Given their disinterest in honest debate and fair play and their use of the CNN platforms to push fake news and disinformation, why on earth were they given that privilege? What was CNN thinking? Did it do so out of a naive belief that these people would behave with a modicum of grace and decorum? Or did it feature them out of some mistaken belief in “balance?” What objective balance can exist between an honest and neutral commentator and a dishonest partisan spin-scammer? Why would one even try to “balance” objective truth with rabid lies?

That is the crux of the tyranny of the minority today. Because of the advent of social media and (successful) practice of sowing deliberate disinformation and fake news, everyone who has an opinion is not only entitled to one but has equal weight in the debates of the moment. Take the anti-vaccination crowd. Even though a thousand scientific journal articles and books by leading epidemiology and vaccinology experts have been written about the effectiveness of vaccines, even though polio and other diseases were essentially eradicated within a few years of immunization campaigns being introduced against them, some celebrity chef or other uninformed ignoramus will find one medical practitioner and a few tinfoil quacks who claim that vaccines cause autism, rabies, droopy eye syndrome and alien reproductive parasitism in humans and use that as a counter-argument against vaccines. Rather than ignore these fools, some other internet-schooled morons seize upon the minority opinion to show “proof” that the counter-narrative is true.

Many will embellish the original stupidity with talk about Big Brother Deep State social control schemes, and before long the internet is festooned with anti-vax screeds vying for attention with real scientific publications. Because scientific publications are hidden behind paywalls or in university libraries and use technical language in order to be understood, the “my kid has autism because of a measles shot” scientifically uneducated crowd have the upper hand in the democratic space that is the unregulated social media market. So much for being blinded by science (apologies to Thomas Dolby).

When confronted by the utter inanity of their claims, the anti-vaxxers will respond with something along the lines of “you may have your truth but I have MY truth.” The false equivalence between them then becomes not a matter of fact versus fiction but a matter of disputed (selective) facts. Everyone not only has an opinion and places to publicise them. They now have their own set of cherry picked facts to back up their views (“links please”). At that point the slippery slope toward full blown conspiracy theories begins.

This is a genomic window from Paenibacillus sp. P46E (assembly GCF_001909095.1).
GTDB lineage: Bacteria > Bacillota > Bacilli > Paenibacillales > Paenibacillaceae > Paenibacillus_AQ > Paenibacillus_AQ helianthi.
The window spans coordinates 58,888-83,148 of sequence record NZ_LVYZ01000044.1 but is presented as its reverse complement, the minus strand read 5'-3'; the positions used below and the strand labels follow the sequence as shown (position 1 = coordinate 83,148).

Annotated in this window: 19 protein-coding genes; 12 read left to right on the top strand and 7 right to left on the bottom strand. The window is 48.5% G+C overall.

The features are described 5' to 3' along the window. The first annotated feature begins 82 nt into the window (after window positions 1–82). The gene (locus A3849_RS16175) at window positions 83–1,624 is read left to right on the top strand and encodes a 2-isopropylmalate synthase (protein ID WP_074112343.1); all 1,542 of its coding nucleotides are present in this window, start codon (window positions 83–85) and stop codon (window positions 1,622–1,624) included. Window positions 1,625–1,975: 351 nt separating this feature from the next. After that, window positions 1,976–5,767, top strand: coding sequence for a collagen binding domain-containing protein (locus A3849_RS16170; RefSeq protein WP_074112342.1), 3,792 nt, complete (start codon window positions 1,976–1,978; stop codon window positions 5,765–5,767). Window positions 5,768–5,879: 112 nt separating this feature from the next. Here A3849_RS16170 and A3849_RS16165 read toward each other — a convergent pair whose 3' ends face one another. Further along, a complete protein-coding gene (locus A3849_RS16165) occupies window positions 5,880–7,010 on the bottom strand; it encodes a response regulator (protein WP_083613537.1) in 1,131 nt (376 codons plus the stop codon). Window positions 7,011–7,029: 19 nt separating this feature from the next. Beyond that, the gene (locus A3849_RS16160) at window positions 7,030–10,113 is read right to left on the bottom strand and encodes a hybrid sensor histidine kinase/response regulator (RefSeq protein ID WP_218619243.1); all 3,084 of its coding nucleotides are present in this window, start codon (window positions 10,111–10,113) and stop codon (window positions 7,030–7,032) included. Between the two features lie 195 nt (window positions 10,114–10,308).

That is where we are today. Conspiracy theories vie with objective reporting as preferred narratives on social issues. The latest conspiracy gem from Q Anon involves fake snow in Texas rather than the real blizzard-caused sub-zero snow and ice that killed over 50 people and left that state without power water for days. One can only conclude, charitably, that those who subscribe to such views do not live in the Longhorn State.

However absurd all of this is, real damage has been done. Well before the January 6 conspiracy-motivated assault on the US Capitol, the pervasive echoing of political and social conspiracies permeated rightwing media, whether out of a sense of sincere conviction or opportunistic political gain. Faith in government at all levels has been consistently undermined by the promulgation of minority extremist ideological views that in a truly fair and confident society would never see the light of day but which now are given equal space with fact-based reporting. In an effort to democratise social and political discourse, the field has been given away to the tyranny of an often deranged or evil-minded ideological minority.

The truth is that not all opinions are equal. Not all views are worth considering. Not all “facts” are empirical, falsifiable or objectively measured. Some thing should simply not be considered because they are not worth the time or energy to do so. But here we are, with Plan B (non-expert) academic fools in NZ disputing the expert scientific approaches to pandemic mitigation and me arguing with anti-vax housewives in the primary school parking lot.

I blame post-modernism, including cultural relativism and other forms of inter-textual subjectivity, for greasing the slippery slope into the tyranny of the ideological minority. I do so even as I recognise the contributions that modes of critical inquiry like subaltern studies have made to the study of humanity and the advances to the human condition pushed by non-binary interpretations of what constitutes personhood. But the descent to the “all truth is subjective and therefore all views are equal” syndrome that has led to the popular rise of pseudo-scientific claptrap masquerading as alternative truth and conspiracy theories as counterfactuals to reality-based narratives lies in the notion that one can transpose an alternative methodology designed to interpret human social behaviour onto “hard” scientific inquiry or the lived and experienced reality of the people in question.